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Constants are a way of giving a name to shared, static values inside of a module or script.

The constant’s must be known at compilation. The constant’s value is stored in the compiled module or script. And each time the constant is used, a new copy of that value is made.


Constant declarations begin with the const keyword, followed by a name, a type, and a value. They can exist in either a script or module

const <name>: <type> = <expression>;

For example

script {
  const MY_ERROR_CODE: u64 = 0;
  fun main(input: u64) {
    assert!(input > 0, MY_ERROR_CODE);
module 0x42::example {
  const MY_ADDRESS: address = @0x42;
  public fun permissioned(s: &signer) {
    assert!(std::signer::address_of(s) == MY_ADDRESS, 0);


Constants must start with a capital letter A to Z. After the first letter, constant names can contain underscores _, letters a to z, letters A to Z, or digits 0 to 9.

script {
  const FLAG: bool = false;
  const MY_ERROR_CODE: u64 = 0;
  const ADDRESS_42: address = @0x42;

Even though you can use letters a to z in a constant. The general style guidelines are to use just uppercase letters A to Z, with underscores _ between each word.

This naming restriction of starting with A to Z is in place to give room for future language features. It may or may not be removed later.


public constants are not currently supported. const values can be used only in the declaring module.

Valid Expressions

Currently, constants are limited to the primitive types bool, u8, u16, u32, u64, u128, u256, address, and vector<u8>. Future support for other vector values (besides the “string”-style literals) will come later.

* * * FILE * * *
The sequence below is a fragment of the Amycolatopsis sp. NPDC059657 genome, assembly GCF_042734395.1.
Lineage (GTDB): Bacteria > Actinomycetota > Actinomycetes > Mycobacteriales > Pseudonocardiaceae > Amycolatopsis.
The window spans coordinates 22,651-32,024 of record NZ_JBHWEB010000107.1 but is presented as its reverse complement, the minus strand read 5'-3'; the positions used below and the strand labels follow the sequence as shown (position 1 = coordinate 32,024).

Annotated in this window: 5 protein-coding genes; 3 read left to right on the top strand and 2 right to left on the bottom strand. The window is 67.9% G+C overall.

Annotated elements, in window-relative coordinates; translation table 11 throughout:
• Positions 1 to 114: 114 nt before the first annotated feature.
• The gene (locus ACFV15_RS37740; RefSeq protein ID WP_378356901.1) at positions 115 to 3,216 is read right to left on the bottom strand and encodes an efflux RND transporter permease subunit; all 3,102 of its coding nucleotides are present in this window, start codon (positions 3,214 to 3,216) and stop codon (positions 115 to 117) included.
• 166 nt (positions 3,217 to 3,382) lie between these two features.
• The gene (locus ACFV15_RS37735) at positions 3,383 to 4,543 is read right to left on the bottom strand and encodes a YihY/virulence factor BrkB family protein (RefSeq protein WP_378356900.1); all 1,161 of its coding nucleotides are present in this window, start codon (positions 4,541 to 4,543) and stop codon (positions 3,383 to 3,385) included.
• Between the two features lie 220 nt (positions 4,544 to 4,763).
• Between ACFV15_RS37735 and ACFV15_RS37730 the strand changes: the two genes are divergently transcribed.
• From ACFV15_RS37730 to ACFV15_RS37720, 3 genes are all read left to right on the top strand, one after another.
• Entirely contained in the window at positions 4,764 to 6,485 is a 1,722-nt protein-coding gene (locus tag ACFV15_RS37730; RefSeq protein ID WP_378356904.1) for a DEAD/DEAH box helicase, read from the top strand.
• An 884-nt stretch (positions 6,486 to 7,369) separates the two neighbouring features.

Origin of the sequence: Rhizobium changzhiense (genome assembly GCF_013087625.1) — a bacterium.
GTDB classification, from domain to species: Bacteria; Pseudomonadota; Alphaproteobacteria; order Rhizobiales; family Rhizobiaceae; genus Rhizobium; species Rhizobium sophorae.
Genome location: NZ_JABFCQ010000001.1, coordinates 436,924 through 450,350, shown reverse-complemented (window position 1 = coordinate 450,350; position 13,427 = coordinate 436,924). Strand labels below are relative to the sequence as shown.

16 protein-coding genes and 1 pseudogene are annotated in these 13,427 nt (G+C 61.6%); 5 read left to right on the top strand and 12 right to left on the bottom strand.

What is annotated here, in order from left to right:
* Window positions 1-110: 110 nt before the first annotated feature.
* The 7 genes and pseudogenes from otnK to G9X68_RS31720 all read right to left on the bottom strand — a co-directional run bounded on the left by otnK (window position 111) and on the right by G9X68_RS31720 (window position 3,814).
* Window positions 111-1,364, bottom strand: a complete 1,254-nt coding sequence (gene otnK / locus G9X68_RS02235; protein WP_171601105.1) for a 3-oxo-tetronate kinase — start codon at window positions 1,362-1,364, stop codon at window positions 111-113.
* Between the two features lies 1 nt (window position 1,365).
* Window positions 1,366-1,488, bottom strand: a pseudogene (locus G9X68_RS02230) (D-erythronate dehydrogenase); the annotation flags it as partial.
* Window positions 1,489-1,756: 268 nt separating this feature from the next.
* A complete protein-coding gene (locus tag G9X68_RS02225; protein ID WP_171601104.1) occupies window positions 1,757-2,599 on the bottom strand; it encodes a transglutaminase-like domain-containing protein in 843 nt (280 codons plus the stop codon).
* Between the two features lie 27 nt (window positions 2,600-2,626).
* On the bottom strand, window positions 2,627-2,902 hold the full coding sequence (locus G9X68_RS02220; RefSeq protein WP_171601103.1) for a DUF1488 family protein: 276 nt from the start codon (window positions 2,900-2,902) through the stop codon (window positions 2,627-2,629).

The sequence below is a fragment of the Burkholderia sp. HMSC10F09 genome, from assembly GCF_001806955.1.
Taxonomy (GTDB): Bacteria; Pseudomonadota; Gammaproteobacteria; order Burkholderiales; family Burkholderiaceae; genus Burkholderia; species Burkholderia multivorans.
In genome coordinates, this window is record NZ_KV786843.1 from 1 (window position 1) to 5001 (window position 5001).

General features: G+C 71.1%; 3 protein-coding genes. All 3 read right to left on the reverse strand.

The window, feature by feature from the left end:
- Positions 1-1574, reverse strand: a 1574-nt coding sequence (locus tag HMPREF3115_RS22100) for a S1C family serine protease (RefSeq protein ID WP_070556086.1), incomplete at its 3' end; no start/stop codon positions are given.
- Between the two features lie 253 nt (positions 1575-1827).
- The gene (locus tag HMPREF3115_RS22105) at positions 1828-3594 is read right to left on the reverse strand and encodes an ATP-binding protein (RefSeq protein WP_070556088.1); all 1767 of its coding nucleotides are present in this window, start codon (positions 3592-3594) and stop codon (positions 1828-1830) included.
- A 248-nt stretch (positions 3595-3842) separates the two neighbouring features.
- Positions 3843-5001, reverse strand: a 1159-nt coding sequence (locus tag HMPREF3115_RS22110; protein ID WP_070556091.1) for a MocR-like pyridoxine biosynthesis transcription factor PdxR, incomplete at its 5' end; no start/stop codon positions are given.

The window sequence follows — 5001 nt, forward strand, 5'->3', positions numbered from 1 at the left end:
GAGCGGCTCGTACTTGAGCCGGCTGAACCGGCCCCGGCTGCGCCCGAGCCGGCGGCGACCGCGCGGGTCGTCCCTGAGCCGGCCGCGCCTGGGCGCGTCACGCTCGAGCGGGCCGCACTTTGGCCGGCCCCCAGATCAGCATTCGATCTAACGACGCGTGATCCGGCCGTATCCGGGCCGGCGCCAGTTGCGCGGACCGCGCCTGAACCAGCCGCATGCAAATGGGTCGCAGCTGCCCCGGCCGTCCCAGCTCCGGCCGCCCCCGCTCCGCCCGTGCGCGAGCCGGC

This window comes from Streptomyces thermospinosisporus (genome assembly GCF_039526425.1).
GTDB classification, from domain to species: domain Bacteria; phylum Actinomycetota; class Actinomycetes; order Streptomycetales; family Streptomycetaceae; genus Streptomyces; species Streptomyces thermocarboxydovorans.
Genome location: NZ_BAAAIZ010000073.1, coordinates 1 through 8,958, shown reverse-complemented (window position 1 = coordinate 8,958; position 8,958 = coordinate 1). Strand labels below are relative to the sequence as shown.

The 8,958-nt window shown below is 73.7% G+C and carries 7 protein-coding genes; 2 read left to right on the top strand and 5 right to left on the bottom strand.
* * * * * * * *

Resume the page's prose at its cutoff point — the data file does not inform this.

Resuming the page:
Commonly, consts are assigned a simple value, or literal, of their type. For example

script {
  const MY_BOOL: bool = false;
  const MY_ADDRESS: address = @0x70DD;
  const BYTES: vector<u8> = b"hello world";
  const HEX_BYTES: vector<u8> = x"DEADBEEF";

Complex Expressions

In addition to literals, constants can include more complex expressions, as long as the compiler is able to reduce the expression to a value at compile time.

Currently, equality operations, all boolean operations, all bitwise operations, and all arithmetic operations can be used.

script {
  const RULE: bool = true && false;
  const CAP: u64 = 10 * 100 + 1;
  const SHIFTY: u8 = {
    (1 << 1) * (1 << 2) * (1 << 3) * (1 << 4)
  const HALF_MAX: u128 = 340282366920938463463374607431768211455 / 2;
  const REM: u256 = 57896044618658097711785492504343953926634992332820282019728792003956564819968 % 654321;
  const EQUAL: bool = 1 == 1;

If the operation results in a runtime exception, the compiler will give an error that it is unable to generate the constant’s value

script {
  const DIV_BY_ZERO: u64 = 1 / 0; // error!
  const SHIFT_BY_A_LOT: u64 = 1 << 100; // error!
  const NEGATIVE_U64: u64 = 0 - 1; // error!

Note that constants cannot currently refer to other constants. This feature, along with support for other expressions, will be added in the future.